Veterans should register early

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Student veterans can get registration assistance in Veterans Affairs.

By Christian Erevia

With the spring 2017 semester quickly approaching, many students are trying to navigate their way through course registration. Student veterans and military dependents endure this process with the added stress of filling out military financial forms. The process can be overwhelming and confusing but students can find assistance in the Veterans Affairs office on the first floor of Moody Learning Center.

“Initially, they (veterans) don’t know what to bring, and that’s why we’re here,” certified adviser Kirkland Brown said. “We want to submit the paperwork correctly and in a timely manner so that benefits can be paid and money can be allotted to students so they can get their classes paid for.”

Without assistance, submitting all the paperwork would be an incredibly difficult process, Brown said.

“We have checklists and we outline that stuff (required paperwork) all out for the individual and whatever benefit they are using,” Brown said.

For students to be ahead of the game, it helps if they bring a completed certificate of eligibility, a DD form 214 and their military transcripts.

Students can come in empty-handed, though, Brown said.

“We don’t want to say ‘bring it’ and then they don’t come in because they don’t have it because we can assist them in getting it,” Brown said.

The VA office can help students register from the ground up, but it’s up to students to take initiative and start the process early.

“Students guide their own education achievements,” said Dr. DeWanna Greer, TRiO project director. “Staff, professors, instructors and leadership are here to help guide them along that path, but really and truly, they know where they’re trying to go.”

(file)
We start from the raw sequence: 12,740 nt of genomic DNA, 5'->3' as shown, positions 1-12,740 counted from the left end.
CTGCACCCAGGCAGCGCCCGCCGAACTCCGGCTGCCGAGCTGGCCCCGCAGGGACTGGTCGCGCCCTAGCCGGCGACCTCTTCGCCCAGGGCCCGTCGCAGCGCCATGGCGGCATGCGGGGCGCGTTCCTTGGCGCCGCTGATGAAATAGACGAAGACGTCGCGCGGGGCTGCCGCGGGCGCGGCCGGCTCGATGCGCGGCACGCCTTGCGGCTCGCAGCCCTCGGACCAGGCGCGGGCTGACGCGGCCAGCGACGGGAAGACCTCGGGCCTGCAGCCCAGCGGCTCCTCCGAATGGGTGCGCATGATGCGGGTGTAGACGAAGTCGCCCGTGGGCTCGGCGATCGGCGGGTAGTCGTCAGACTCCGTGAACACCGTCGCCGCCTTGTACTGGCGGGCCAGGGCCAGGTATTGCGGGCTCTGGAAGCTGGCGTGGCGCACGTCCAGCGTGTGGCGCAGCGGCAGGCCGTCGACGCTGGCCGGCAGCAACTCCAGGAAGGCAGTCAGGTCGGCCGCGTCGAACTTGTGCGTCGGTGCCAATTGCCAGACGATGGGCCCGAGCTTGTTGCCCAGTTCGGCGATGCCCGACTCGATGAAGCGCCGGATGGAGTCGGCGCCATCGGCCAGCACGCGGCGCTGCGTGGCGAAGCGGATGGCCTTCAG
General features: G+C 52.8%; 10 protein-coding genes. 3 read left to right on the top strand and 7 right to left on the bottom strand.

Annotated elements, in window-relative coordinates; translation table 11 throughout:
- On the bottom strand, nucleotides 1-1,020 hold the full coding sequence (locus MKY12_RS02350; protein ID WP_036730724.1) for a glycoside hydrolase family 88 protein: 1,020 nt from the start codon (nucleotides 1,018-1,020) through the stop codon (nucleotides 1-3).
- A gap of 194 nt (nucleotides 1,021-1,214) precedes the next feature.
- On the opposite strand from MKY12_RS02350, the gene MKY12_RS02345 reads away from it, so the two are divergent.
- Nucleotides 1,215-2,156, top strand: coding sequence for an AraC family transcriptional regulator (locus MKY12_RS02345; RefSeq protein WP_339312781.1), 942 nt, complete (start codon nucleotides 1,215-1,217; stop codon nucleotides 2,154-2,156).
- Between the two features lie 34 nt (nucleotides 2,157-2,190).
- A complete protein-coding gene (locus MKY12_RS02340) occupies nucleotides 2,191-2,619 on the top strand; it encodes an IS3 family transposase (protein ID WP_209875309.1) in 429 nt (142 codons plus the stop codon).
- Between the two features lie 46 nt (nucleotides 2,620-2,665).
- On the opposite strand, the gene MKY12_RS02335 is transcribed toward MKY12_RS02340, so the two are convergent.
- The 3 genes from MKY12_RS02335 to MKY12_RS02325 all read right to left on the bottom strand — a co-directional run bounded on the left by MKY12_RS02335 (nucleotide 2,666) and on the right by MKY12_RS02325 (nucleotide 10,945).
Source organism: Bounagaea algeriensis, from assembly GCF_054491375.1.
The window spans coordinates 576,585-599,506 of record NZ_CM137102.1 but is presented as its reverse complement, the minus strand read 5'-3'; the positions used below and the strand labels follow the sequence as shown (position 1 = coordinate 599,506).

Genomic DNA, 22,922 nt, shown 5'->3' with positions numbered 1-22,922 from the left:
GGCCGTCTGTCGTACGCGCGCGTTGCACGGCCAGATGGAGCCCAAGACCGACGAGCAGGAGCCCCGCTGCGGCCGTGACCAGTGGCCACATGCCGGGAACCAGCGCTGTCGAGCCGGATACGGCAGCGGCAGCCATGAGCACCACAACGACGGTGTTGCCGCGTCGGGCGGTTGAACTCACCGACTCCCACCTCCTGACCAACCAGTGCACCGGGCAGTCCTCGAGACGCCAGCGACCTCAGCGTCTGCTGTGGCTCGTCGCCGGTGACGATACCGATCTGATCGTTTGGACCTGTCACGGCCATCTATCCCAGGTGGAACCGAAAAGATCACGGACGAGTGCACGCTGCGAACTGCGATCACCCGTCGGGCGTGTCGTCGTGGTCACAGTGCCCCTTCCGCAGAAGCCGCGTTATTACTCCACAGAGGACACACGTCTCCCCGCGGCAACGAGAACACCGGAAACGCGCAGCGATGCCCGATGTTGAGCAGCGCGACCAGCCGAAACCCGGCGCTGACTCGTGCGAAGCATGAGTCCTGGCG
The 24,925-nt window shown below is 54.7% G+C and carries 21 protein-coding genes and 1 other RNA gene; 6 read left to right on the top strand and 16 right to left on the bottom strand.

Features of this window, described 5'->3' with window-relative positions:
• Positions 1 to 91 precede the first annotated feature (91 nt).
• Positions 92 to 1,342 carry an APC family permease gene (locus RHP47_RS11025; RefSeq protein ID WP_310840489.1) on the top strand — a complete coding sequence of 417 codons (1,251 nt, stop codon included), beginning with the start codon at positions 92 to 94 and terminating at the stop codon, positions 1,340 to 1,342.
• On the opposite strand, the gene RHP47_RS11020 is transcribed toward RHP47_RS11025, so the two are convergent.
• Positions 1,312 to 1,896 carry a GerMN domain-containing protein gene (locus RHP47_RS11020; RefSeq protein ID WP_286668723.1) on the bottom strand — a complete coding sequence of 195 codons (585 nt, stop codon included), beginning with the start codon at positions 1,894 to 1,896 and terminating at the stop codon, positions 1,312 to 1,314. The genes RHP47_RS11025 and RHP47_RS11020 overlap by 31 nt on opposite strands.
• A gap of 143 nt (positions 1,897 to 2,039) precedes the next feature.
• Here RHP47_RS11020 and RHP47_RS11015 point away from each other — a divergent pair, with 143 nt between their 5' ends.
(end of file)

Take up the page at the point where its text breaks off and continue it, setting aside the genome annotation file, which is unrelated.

Before registering, students should reflect on what they want to major in, what their post-graduation plans are and what their schedules outside of classes look like.

Students should also practice self-awareness and be aware of when they are most open to learning, Greer said.

“You gotta know yourself as a student and how you function best and then move forward from that,” Greer said. “Sometimes the word ‘adviser’ is misleading because students want to come in, sit down and say, ‘Tell me what to do’ when really it’s your academic career.”

Students need to plan ahead when it comes to registration and see what classes fit into their schedule and fulfill their degree requirements.

When students procrastinate, they lose the opportunity of having their pick of classes, setting a schedule that best suits them and setting themselves up for success, Greer said.

“Plan ahead, know what’s coming up and think about what’s happening in your life,” Greer said. “To get the best schedule means you need to get the best pick so start early.”

For more information, call 210-486-0111.


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